Uku by Dengue Fever
Me And The Devil by Gil Scott-Heron
Faster Pussycat, Kill Kill by The Bostweeds
CLOSING THEME: Over the Rainbow by Jerry Lee Lewis

Subscribe to The Big Enchilada Podcast! CLICK HERE

Saturday, August 06, 2011


Friday, August 5, 2011
KSFR, Santa Fe, NM
10 p.m. to midnight Fridays Mountain Time
Host: Steve Terrell

101.1 FM
email me during the show! terrel(at)ksfr.org

OPENING THEME: Buckaroo by Buck Owens & The Buckaroos
They Called Me Country by DM Bob & The Deficits
Manhattan Hotel by Joe Buck
Four Letter Word by Lucas Nelson
Is Zat You Myrtle? by The Carlisles
Get What's Coming by The Defibulators
Texas Rose by Possessed by Paul James
I Remember Darling by Dex Romweber Duo
Wolf Call by Elvis Presley
She Said by Hasil Adkins

Free Mexican Airforce by Peter Rowan
Cuttin' Up Onions by Stew Moss
I Like the Way by The Imperial Rooster
54 Ways by Poor Boy's Soul
Mahatma Ghandi & Sitting Bull by Bob Livingston
Hepcat Baby by Eddy Arnold
I Am a Pilgrim by Coco Robicheaux

Vengeance Gonna Be My Name by Slackeye Slim
The Ominous Antropophagous Slackeye Slim by The Misery Jackals
Leo and Leona by Joe Ely
Down to My Last Dime by Johnny Paycheck
Some Rowdy Women by Shooter Jennings
Meanest Jukebox In Town by Whitey Morgan
Shombolar by Peter Stampfel & The Worm All-Stars
Ding Dong Mama From Tennessee by Jimmy Myers
Shoot My Baby by Tracy Nelson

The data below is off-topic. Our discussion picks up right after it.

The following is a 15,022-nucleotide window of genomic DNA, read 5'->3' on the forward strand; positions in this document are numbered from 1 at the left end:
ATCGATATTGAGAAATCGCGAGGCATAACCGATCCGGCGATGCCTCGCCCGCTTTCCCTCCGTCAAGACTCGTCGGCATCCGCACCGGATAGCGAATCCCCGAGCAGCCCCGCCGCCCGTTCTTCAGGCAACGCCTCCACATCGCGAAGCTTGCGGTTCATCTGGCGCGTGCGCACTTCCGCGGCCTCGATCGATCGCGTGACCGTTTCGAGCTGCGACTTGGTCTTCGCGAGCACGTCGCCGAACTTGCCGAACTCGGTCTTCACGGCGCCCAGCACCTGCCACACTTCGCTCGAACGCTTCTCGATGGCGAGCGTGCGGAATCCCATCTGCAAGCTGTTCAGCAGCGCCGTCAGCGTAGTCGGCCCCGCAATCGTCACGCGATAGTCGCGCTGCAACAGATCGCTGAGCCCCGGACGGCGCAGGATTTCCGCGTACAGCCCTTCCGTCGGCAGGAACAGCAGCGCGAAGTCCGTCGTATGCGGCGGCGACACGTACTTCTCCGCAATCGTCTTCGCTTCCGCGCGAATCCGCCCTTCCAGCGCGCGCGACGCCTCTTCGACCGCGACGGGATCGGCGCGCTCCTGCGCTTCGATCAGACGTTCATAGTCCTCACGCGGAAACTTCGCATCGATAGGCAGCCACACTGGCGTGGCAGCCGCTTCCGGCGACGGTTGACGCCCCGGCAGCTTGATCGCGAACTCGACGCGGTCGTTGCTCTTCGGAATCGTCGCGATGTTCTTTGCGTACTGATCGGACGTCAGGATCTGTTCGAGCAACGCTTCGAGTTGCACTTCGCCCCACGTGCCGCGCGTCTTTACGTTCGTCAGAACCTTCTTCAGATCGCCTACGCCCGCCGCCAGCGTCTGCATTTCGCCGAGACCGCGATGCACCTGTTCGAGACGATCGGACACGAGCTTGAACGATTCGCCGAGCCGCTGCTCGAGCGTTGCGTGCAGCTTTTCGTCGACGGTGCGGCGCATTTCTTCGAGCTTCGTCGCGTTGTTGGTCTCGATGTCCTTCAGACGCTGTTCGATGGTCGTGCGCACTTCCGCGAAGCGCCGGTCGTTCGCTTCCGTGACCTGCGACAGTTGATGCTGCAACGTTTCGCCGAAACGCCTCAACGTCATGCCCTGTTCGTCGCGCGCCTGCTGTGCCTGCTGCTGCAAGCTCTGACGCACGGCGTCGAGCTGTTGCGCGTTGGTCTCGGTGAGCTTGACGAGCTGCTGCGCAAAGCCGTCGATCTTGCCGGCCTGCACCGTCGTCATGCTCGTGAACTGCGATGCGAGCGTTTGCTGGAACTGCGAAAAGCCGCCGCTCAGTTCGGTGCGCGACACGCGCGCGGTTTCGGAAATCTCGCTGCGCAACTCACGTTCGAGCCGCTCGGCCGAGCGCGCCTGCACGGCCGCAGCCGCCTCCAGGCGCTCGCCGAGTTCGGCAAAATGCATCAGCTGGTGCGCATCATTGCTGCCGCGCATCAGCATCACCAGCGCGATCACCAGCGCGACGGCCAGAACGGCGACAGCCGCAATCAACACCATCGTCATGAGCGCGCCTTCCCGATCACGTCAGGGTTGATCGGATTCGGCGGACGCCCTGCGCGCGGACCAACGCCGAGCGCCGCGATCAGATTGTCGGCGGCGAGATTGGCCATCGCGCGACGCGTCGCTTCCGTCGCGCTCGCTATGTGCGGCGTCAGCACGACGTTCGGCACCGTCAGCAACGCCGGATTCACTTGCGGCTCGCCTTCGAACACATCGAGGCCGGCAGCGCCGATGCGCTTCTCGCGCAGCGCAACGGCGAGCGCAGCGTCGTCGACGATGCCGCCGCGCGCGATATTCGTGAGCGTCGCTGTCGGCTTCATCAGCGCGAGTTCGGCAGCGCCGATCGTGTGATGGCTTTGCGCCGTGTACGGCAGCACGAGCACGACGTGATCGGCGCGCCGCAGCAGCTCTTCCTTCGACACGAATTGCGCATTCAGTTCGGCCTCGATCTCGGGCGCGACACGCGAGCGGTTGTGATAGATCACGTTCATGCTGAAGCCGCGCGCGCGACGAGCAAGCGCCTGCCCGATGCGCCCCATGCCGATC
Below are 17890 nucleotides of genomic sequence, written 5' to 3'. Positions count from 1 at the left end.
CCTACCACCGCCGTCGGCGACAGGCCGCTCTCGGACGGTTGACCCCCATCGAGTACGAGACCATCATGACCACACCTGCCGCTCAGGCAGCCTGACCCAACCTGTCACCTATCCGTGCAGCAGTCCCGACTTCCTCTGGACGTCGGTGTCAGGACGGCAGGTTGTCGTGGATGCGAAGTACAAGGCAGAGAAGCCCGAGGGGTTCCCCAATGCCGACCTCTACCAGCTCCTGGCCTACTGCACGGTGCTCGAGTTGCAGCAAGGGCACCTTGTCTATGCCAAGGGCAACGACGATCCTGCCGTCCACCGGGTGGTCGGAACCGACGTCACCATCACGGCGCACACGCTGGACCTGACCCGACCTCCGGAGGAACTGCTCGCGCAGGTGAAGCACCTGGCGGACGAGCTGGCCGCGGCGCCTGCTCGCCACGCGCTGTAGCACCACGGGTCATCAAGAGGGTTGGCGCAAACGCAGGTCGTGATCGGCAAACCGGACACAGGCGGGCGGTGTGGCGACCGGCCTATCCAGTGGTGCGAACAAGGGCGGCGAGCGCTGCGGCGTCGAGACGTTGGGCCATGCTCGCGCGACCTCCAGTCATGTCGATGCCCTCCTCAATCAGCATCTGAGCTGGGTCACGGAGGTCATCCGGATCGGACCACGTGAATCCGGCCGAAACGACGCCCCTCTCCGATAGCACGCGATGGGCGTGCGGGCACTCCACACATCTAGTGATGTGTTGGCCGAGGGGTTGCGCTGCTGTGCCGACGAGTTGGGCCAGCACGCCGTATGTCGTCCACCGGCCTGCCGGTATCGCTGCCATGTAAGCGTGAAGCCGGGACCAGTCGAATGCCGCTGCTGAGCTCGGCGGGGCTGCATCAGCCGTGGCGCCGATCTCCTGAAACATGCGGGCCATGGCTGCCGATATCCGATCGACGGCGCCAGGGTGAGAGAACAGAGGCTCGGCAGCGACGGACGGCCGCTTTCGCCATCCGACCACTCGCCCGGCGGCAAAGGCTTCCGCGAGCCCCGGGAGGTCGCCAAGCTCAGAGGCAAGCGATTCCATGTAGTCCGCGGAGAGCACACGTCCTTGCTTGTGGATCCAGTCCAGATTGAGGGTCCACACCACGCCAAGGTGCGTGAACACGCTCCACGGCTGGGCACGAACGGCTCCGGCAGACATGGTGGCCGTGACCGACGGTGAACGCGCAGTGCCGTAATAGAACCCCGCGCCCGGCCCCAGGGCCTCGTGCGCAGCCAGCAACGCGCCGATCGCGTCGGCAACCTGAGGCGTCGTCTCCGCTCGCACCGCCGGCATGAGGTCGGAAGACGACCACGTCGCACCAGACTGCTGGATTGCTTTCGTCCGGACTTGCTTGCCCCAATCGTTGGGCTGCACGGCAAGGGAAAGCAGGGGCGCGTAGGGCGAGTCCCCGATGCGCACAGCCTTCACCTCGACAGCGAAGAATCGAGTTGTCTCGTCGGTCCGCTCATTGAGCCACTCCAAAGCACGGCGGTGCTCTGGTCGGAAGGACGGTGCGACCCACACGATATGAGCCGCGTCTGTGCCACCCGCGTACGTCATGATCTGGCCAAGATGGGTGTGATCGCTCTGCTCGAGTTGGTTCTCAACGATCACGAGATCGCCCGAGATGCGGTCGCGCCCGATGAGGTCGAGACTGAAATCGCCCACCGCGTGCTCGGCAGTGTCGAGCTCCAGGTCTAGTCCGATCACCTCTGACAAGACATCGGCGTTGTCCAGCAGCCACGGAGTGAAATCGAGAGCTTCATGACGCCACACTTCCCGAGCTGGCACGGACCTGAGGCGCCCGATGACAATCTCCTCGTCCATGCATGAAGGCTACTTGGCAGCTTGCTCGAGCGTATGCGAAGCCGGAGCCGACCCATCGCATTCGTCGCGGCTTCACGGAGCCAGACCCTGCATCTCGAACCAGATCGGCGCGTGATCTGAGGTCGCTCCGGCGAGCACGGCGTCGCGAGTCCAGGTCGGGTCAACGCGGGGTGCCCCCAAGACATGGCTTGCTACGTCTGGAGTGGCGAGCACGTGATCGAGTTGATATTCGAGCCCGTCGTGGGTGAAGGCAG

Gary, Indiana 1959 by Dave Alvin
Old Moon by Bloodshot Bill
Three Bloodhounds Two Shepherds One Fila Brasileiro by Slim Cessna's Auto Club
Outfit by Drive-By Truckers
Burnin' Flame by Stevie Tombstone
Your Old Gearbox by Michael Hurley
CLOSING THEME: Comin' Down by The Meat Puppets

Subscribe to The Big Enchilada Podcast! CLICK HERE

Steve Terrell is proud to report to the monthly Freeform American Roots Radio list

Friday, August 05, 2011

Pinata Protest in Espanola

I’ve called Piñata Protest: the Chicano Pogues and San Antonio’s answer to Gogol Bordello.

Call 'em what you want, they're coming to Española tomorrow (Saturday, Aug. 6) for a free show on the Plaza (706 Bond St.).

I understand Amarillo bluesman Stew Moss is playing also. And I know Espanola's beloved Imperial Rooster opens.

The show starts at 7 p.m.

Here's a review I wrote of Pinata's album Plethora last year. CLICK HERE.

And below is a bitchen video

Thursday, August 04, 2011

TERRELL'S TUNEUP: Dark & Savage plus Fun & Goofy

A version of this was published in The Santa Fe New Mexican
August 5, 2011

Holy Red Headed Stranger, Batman! It’s a cosmic concept album set in the Old West.

And just like Willie Nelson’s classic musical parable, El Santo Grial: La Pistola Piadosa, the new album by Joe Frankland, who goes by the name of Slackeye Slim, is a low-key, minimally produced work that tells a story of a loner whose religious faith is tested and remolded by his gun.